DEARBORN, Michigan: Ford, the automotive giant, is seeking to leverage digital media across its marketing, sales and innovation operations.
One of the company's recent strategies was introducing the latest Fiesta in the US by allowing 100 influential bloggers to drive the cars for a month, and then upload feedback to sites including Facebook and YouTube.
The results of this initiative were equivalent to those typically generated using traditional TV campaigns - but at a far lower cost.
"Going from zero to 60% unaided awareness, at ten cents on the dollar, was a watershed moment for us as marketers at Ford," Jim Farley, Ford's group vp, global marketing, sales and service, told The Hub Magazine.
"It changed a lot of people's minds both inside and outside the company."
Another example of this shift was the American unveiling of the Explorer, which was achieved via Facebook rather than at an industry event.
"I'm sure the auto-show organisers weren't particularly excited about that, but it was much more effective," argued Farley.
"By combining earned and paid media, and picking a date and launching it on Facebook, we got much broader coverage."
While such methods imply a certain loss of control, Farley believes consistent innovation will be essential to long term success.
"What I've learned – and what Ford has learned – is that your tactics are going to have to evolve quickly because everyone's experience online is evolving quickly," he said.
"The novelty of social media will wear out only if you become stale and begin to think that one-size-fits-all."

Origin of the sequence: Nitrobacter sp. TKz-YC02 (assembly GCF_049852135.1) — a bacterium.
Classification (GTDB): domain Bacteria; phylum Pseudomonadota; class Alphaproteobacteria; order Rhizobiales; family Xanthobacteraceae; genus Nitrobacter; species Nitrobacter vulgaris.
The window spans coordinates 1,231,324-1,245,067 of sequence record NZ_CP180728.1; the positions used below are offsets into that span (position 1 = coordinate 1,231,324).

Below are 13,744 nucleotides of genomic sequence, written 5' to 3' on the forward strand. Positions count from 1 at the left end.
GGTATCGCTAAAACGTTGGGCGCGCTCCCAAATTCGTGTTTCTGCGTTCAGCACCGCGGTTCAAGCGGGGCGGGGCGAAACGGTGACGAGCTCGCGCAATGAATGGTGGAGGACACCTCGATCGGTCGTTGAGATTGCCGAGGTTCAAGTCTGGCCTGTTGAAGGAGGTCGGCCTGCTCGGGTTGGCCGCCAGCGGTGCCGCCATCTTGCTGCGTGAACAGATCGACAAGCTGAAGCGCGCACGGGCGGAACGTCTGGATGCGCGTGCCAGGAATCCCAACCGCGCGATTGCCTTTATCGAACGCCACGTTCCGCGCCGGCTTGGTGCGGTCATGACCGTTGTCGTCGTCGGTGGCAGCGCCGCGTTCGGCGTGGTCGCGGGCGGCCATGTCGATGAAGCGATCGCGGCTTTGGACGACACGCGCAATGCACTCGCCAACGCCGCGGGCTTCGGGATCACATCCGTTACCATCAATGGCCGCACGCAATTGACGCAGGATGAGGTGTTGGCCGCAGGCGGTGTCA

However, the carmaker is moving beyond marketing in exploiting new communications channels, having recognised the enormous potential of mobile marketing.
"I see convergence of the access point. The digital experience is now more and more living on a smartphone than in your bunny slippers in your house," said Farley.
To tap in to developing habits, Ford has, in partnership with Microsoft, created a system called Sync.
This gadget enables consumers to make phone calls, hear text messages and choose which music to listen to through a voice-activated panel.
"I know that we're going to have customers who want more information about their neighborhood and they are going to be asking Sync to tell them about that," Farley predicted.
"The way you interface with the cars is going to have to live up to an Apple-like experience."
Ford has seen demand for units equipped with this tool rise more rapidly than those without, and plans to employ other emerging technologies elsewhere.
It has added codes to its vehicles on forecourts that shoppers can scan using a handset to find out extra details, while sales reps have video content on their mobiles to show prospective buyers.
Looking ahead, Farley suggested adopting a similar model to Best Buy's Geek Squad, which helps customers solve common problems, could prove vital.
"I want a Geek Squad type of delivery, where someone comes to their house and explains how MyFord Touch Sync version 6 works, because they have version 2," he said.
"I think that is not too far off in the distance for our industry," he said.
Data sourced from The Hub Magazine; additional content by Warc staff